“There’s something going on,” said Lindsay Hayes of the National Center on Institutions and Alternatives who is an expert in preventing suicides at jails, prisons and juvenile facilities.
Experts said many prisons are struggling to deal with stubborn mental health problems among their inmates, coupled with staff shortages.
“At a lot of prisons… they are decreasing the population of lower-level offenders,” Hayes said. “What remains are inmates serving longer terms. Many of those folks have greater mental health issues, which is one of the risk factors for suicide.”
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Some question whether staffing shortages means there are not enough officers to watch over troubled inmates. That means there can be a significant lapse in time before nearby prisoners can get the attention of officers. For taxpayers, that can mean relatives bringing lawsuits, as they did in the death of Nicholas Baldwin, who died last month after he attempted suicide and was left comatose, or Richard Tavera, who was found hanging in his isolation cell at Smith State Prison in December 2014.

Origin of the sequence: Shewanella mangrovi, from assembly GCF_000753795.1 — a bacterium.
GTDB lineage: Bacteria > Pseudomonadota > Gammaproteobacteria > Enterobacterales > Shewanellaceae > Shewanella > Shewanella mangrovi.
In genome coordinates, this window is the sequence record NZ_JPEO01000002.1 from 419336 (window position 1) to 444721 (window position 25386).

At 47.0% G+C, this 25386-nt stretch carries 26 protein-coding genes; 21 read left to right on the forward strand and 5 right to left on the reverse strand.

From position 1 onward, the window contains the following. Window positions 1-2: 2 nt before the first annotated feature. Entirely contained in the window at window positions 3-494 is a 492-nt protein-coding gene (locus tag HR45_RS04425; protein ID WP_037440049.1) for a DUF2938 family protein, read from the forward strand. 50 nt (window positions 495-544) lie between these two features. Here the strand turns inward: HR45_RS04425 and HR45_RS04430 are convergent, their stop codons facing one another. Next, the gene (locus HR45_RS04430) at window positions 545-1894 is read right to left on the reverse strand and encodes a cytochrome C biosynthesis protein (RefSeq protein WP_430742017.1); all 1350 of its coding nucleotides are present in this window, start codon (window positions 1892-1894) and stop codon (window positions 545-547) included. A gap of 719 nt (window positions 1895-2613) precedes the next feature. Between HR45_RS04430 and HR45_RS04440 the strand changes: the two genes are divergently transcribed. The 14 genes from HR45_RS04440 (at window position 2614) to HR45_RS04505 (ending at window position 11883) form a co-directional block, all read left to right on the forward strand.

The Department of Corrections didn’t respond to specific questions about the uptick in suicides.
Instead, a spokeswoman wrote in an email, “The GDC is committed to the safety and security of all offenders. Policies are in place that direct employees on the proper monitoring of offenders who are believed to be suicidal, and we address procedural lapses if they occur. Moreover, we work diligently to identify practices that will improve our ability to thwart suicide attempts.”